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Saturday April 20, 2024

Roman egg unearthed in Aylesbury still holds liquid contents after 1,700 years

"Aylesbury egg" was part of a collection unearthed in 2010 during preliminary site exploration

By Web Desk
February 13, 2024
The egg is one of four that were found alongside a woven basket, pottery vessels, leather shoes and animal bone in 2010. — Oxford Archaeology
The egg is one of four that were found alongside a woven basket, pottery vessels, leather shoes and animal bone in 2010. — Oxford Archaeology

In a remarkable discovery during a Buckinghamshire excavation, archaeologists stumbled upon a cache of 1,700-year-old speckled chicken eggs in a Roman pit, The Guardian reported.  

Astonishingly, one intact egg, known as the "Aylesbury egg," has retained liquid – believed to be a mix of yolk and albumen. This unique find may unveil secrets about the bird that laid it nearly two millennia ago.

The "Aylesbury egg" was part of a collection comprising four eggs, a woven basket, pottery vessels, leather shoes, and animal bone, unearthed in 2010 during preliminary site exploration for a major development. Despite the fragility of the ancient eggs, diligent extraction efforts preserved one intact specimen, making it a rare discovery from the period.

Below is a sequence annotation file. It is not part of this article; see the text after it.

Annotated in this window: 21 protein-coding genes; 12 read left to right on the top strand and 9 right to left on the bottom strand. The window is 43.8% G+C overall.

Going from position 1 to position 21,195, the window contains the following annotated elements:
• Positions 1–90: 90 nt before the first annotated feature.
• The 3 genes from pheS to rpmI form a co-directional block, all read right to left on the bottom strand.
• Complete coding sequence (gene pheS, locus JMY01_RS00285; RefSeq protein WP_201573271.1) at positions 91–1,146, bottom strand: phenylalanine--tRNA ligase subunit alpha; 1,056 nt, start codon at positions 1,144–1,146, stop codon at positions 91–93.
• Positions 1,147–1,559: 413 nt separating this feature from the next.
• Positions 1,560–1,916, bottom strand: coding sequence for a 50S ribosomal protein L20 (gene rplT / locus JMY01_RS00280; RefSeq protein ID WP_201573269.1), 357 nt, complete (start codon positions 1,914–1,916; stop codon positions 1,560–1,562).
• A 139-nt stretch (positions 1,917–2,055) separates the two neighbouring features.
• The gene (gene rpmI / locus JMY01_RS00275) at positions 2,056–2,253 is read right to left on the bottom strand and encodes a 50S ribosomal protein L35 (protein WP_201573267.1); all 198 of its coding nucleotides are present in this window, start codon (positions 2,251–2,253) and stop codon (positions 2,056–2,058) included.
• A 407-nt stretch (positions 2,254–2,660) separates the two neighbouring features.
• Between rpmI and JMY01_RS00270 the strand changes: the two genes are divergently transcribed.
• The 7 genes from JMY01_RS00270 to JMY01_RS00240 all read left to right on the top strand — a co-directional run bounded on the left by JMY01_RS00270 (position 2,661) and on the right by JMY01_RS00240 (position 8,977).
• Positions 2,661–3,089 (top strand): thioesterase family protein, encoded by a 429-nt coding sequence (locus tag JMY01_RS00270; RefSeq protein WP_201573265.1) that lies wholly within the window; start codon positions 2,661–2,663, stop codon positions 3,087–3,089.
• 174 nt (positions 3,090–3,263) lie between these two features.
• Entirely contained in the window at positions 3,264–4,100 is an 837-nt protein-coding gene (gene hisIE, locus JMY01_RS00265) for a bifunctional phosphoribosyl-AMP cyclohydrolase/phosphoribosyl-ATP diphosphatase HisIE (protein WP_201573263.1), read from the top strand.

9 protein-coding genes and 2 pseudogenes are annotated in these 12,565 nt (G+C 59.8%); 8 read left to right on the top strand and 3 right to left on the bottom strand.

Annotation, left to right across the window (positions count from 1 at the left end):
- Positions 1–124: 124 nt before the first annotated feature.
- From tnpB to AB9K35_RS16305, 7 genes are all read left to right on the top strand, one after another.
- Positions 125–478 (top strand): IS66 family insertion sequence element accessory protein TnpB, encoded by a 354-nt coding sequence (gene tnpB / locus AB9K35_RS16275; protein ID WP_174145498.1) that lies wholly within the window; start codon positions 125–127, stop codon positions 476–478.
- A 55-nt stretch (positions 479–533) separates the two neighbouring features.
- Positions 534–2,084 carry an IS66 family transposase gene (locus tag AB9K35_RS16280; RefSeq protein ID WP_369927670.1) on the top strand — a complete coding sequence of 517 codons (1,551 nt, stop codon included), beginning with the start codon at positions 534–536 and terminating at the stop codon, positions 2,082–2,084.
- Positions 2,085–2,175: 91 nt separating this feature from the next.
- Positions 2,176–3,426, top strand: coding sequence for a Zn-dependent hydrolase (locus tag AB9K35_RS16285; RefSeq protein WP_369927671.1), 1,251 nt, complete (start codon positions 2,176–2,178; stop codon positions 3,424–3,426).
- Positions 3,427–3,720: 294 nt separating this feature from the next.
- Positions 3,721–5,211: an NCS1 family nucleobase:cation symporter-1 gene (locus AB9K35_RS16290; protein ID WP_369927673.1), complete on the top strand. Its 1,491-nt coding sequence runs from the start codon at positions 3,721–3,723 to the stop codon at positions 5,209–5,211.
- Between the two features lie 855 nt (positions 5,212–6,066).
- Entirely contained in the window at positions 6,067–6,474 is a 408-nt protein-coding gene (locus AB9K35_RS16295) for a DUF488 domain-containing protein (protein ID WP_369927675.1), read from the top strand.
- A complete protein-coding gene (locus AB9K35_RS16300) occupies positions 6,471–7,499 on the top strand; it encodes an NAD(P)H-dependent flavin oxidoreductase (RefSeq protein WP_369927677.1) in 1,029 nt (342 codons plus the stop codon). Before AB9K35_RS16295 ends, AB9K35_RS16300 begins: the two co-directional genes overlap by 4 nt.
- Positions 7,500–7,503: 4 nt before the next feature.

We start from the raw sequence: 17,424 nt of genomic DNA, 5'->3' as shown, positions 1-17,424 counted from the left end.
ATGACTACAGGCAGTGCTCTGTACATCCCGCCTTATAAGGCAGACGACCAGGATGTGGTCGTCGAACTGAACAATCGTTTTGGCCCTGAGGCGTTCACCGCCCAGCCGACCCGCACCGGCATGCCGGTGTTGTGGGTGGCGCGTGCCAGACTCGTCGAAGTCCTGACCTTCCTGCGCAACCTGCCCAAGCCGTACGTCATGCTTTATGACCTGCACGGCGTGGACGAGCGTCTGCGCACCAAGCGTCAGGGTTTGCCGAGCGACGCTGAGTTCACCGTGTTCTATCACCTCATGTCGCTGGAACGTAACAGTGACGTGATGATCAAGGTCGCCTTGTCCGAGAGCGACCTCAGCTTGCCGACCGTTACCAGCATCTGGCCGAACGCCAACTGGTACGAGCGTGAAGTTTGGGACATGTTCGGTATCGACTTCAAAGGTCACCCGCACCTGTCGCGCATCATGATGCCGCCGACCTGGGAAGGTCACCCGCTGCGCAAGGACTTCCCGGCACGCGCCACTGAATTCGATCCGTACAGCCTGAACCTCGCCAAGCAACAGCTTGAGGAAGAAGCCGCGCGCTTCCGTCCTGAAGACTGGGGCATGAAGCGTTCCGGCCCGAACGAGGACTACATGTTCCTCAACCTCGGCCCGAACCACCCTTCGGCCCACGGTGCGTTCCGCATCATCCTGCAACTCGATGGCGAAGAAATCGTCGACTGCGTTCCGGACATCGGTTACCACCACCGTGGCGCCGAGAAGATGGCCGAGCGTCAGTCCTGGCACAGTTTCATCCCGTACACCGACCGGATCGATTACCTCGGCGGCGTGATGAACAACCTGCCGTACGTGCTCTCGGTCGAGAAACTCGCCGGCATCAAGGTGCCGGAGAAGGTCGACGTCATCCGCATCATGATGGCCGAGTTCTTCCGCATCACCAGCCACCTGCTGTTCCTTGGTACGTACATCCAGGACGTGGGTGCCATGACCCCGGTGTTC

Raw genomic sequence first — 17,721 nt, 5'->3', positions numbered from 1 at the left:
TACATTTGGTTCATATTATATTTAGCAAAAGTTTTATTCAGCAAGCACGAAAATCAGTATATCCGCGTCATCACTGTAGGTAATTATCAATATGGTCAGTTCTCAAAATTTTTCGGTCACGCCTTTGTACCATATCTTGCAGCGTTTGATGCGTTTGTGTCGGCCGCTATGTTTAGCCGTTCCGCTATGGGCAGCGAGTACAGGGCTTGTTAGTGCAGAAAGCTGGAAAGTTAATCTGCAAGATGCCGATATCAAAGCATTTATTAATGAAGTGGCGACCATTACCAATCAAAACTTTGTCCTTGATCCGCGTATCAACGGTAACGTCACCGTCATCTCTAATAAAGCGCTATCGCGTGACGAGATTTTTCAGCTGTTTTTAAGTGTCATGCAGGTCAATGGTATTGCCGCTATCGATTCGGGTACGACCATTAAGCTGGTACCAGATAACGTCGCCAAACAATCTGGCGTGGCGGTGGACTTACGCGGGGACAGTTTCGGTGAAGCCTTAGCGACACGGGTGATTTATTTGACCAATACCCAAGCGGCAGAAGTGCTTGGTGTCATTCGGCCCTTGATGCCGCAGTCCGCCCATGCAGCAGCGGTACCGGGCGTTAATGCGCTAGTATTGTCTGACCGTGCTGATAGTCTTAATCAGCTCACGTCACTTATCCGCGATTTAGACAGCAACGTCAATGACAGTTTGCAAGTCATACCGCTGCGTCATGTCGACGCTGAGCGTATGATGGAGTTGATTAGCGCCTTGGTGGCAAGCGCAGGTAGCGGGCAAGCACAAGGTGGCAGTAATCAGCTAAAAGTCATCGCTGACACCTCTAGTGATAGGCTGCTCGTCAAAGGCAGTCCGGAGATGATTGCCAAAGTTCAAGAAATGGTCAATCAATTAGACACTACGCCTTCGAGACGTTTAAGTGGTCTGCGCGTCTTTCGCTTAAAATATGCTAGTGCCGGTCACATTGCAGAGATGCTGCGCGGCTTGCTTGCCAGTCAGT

Edward Biddulph, senior project manager at Oxford Archaeology overseeing the excavation, expressed their surprise at finding the only intact egg from the era in Britain, stating, "We do often find pieces of shells but not intact eggs."

Last year, discussing displaying the egg led to scanning it for preservation guidance. To everyone's amazement, the scan revealed that the egg still contained its liquid components, yolk, and albumen, which appeared to have mixed over time.

Biddulph speculated on the egg's purpose, suggesting it may have been placed in a pit/well near a Roman road as a votive offering, possibly accompanied by a basket containing bread.

Currently housed at the Natural History Museum in London, the egg poses a conservation challenge due to its fragility. The senior curator, Douglas Russell, plans to carefully extract the contents through a tiny hole to learn more about the bird and the circumstances of the egg's preservation. 

Dana Goodburn-Brown, an archaeological conservator and materials scientist, emphasised the significance of this find in her 40-year career, dubbing it "one of the coolest and most challenging archaeological finds to investigate and conserve."